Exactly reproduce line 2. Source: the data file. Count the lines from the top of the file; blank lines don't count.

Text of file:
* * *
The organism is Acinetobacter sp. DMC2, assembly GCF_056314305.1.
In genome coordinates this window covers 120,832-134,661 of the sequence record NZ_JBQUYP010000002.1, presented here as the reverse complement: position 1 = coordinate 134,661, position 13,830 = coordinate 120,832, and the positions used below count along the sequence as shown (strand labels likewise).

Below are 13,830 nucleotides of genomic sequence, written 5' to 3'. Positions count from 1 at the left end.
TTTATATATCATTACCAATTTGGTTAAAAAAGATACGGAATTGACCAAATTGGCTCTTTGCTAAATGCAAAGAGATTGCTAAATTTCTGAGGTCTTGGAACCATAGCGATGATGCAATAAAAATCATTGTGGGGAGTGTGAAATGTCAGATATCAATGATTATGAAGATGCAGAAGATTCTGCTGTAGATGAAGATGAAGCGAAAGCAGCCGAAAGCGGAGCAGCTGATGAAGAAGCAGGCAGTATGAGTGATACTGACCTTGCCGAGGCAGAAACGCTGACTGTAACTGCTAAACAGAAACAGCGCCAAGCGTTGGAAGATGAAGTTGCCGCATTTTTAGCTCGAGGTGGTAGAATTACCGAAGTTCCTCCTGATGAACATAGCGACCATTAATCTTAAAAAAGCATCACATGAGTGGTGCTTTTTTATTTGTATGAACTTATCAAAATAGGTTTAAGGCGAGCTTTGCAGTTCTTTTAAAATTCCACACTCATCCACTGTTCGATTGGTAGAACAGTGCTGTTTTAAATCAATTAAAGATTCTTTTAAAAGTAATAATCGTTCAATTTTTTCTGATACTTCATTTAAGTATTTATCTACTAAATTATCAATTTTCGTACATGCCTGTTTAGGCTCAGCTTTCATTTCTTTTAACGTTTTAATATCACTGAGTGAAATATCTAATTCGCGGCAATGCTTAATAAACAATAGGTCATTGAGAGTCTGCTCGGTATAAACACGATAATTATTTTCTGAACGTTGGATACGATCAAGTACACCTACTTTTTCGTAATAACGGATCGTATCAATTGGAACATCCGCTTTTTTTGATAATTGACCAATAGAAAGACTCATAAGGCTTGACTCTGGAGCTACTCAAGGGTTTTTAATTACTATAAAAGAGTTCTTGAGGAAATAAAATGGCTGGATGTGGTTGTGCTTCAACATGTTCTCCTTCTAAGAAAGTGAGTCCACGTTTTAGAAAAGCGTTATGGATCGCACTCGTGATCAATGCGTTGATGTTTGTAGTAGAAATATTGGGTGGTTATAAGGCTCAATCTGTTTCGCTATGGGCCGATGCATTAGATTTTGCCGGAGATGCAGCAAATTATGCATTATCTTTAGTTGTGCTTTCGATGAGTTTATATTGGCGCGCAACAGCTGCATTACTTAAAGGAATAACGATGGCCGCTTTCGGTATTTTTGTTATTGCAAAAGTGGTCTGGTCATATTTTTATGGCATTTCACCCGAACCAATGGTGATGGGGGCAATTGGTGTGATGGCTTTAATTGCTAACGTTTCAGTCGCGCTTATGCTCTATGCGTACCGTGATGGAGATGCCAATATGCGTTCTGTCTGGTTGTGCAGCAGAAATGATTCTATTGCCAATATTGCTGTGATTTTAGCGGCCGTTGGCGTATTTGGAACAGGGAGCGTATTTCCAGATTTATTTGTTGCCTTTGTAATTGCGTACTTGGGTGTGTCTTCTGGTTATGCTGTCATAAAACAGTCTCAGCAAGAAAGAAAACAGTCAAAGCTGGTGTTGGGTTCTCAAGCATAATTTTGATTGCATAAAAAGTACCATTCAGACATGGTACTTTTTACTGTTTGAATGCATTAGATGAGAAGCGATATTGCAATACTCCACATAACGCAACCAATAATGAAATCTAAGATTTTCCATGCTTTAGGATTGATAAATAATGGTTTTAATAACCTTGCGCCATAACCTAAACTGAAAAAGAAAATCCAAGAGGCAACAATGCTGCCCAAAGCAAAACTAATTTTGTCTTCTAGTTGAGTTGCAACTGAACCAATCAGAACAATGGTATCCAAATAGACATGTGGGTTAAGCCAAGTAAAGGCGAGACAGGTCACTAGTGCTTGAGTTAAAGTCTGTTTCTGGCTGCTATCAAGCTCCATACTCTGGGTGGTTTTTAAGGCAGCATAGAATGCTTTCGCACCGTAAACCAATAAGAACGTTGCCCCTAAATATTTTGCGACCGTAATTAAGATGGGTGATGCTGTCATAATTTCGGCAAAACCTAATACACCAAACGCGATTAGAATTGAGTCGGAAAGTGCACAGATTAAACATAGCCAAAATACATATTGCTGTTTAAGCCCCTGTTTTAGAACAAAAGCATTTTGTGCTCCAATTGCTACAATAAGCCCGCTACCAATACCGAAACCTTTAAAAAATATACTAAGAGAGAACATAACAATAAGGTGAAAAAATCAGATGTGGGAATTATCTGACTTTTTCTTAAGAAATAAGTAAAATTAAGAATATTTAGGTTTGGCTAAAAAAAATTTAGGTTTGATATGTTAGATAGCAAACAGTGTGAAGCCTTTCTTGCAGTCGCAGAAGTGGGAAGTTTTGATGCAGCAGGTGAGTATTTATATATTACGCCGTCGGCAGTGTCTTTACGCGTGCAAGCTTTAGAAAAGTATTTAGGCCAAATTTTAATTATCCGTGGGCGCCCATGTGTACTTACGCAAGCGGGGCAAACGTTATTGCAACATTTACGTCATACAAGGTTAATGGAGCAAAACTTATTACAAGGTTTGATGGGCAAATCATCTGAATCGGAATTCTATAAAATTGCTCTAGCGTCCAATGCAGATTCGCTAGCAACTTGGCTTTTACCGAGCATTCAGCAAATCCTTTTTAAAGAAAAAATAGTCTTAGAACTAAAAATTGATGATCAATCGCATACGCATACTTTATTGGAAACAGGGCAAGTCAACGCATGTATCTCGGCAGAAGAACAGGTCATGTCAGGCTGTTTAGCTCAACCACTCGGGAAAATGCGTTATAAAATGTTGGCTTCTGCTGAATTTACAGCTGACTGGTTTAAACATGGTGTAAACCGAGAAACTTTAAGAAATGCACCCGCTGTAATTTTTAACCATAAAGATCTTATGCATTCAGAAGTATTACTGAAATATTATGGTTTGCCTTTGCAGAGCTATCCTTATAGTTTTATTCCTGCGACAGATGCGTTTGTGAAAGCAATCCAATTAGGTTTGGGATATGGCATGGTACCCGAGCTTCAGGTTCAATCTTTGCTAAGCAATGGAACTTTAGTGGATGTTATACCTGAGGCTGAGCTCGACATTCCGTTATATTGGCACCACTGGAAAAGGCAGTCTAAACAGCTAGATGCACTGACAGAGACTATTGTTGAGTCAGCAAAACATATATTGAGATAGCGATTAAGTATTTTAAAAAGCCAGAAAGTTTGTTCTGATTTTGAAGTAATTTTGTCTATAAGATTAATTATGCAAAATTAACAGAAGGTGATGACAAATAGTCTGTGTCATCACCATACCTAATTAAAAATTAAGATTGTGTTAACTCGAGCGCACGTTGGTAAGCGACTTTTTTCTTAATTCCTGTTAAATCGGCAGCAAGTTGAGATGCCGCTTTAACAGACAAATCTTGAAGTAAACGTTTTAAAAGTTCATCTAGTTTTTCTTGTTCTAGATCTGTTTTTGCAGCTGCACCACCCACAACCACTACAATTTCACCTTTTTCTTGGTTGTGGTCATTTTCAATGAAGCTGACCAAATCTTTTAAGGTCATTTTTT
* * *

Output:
In genome coordinates this window covers 120,832-134,661 of the sequence record NZ_JBQUYP010000002.1, presented here as the reverse complement: position 1 = coordinate 134,661, position 13,830 = coordinate 120,832, and the positions used below count along the sequence as shown (strand labels likewise).